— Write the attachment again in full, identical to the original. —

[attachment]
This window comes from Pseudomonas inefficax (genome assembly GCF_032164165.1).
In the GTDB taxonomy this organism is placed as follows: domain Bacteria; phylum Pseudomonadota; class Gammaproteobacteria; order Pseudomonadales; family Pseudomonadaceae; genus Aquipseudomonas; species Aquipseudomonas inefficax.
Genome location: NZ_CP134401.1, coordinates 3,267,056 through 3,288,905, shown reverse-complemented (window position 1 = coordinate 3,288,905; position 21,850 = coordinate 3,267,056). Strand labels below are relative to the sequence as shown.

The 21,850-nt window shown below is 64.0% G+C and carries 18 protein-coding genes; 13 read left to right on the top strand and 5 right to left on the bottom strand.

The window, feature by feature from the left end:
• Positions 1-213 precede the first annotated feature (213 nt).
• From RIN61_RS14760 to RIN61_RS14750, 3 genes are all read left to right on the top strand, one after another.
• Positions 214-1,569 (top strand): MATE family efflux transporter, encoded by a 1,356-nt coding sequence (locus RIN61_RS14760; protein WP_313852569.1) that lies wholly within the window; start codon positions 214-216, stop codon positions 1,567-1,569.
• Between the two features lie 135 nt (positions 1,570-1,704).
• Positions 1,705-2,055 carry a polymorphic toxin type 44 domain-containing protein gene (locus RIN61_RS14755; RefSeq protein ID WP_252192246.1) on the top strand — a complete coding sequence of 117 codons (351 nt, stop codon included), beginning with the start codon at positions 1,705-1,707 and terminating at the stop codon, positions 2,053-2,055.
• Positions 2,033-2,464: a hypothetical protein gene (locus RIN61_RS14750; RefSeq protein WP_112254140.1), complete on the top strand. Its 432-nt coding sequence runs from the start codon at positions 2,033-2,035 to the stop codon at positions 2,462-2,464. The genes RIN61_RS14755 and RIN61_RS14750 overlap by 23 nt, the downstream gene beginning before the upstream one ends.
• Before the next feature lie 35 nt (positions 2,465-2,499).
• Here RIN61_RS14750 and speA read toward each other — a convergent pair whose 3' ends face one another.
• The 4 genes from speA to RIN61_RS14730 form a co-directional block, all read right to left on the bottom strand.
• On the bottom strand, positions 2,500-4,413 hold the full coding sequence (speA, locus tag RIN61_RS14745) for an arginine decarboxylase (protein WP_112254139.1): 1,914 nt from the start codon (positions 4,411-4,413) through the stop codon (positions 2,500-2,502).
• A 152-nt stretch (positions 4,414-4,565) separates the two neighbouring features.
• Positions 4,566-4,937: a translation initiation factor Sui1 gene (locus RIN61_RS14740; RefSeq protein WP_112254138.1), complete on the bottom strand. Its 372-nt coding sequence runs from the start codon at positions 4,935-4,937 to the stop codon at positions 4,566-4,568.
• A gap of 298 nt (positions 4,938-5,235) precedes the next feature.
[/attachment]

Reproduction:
This window comes from Pseudomonas inefficax (genome assembly GCF_032164165.1).
In the GTDB taxonomy this organism is placed as follows: domain Bacteria; phylum Pseudomonadota; class Gammaproteobacteria; order Pseudomonadales; family Pseudomonadaceae; genus Aquipseudomonas; species Aquipseudomonas inefficax.
Genome location: NZ_CP134401.1, coordinates 3,267,056 through 3,288,905, shown reverse-complemented (window position 1 = coordinate 3,288,905; position 21,850 = coordinate 3,267,056). Strand labels below are relative to the sequence as shown.

The 21,850-nt window shown below is 64.0% G+C and carries 18 protein-coding genes; 13 read left to right on the top strand and 5 right to left on the bottom strand.

The window, feature by feature from the left end:
• Positions 1-213 precede the first annotated feature (213 nt).
• From RIN61_RS14760 to RIN61_RS14750, 3 genes are all read left to right on the top strand, one after another.
• Positions 214-1,569 (top strand): MATE family efflux transporter, encoded by a 1,356-nt coding sequence (locus RIN61_RS14760; protein WP_313852569.1) that lies wholly within the window; start codon positions 214-216, stop codon positions 1,567-1,569.
• Between the two features lie 135 nt (positions 1,570-1,704).
• Positions 1,705-2,055 carry a polymorphic toxin type 44 domain-containing protein gene (locus RIN61_RS14755; RefSeq protein ID WP_252192246.1) on the top strand — a complete coding sequence of 117 codons (351 nt, stop codon included), beginning with the start codon at positions 1,705-1,707 and terminating at the stop codon, positions 2,053-2,055.
• Positions 2,033-2,464: a hypothetical protein gene (locus RIN61_RS14750; RefSeq protein WP_112254140.1), complete on the top strand. Its 432-nt coding sequence runs from the start codon at positions 2,033-2,035 to the stop codon at positions 2,462-2,464. The genes RIN61_RS14755 and RIN61_RS14750 overlap by 23 nt, the downstream gene beginning before the upstream one ends.
• Before the next feature lie 35 nt (positions 2,465-2,499).
• Here RIN61_RS14750 and speA read toward each other — a convergent pair whose 3' ends face one another.
• The 4 genes from speA to RIN61_RS14730 form a co-directional block, all read right to left on the bottom strand.
• On the bottom strand, positions 2,500-4,413 hold the full coding sequence (speA, locus tag RIN61_RS14745) for an arginine decarboxylase (protein WP_112254139.1): 1,914 nt from the start codon (positions 4,411-4,413) through the stop codon (positions 2,500-2,502).
• A 152-nt stretch (positions 4,414-4,565) separates the two neighbouring features.
• Positions 4,566-4,937: a translation initiation factor Sui1 gene (locus RIN61_RS14740; RefSeq protein WP_112254138.1), complete on the bottom strand. Its 372-nt coding sequence runs from the start codon at positions 4,935-4,937 to the stop codon at positions 4,566-4,568.
• A gap of 298 nt (positions 4,938-5,235) precedes the next feature.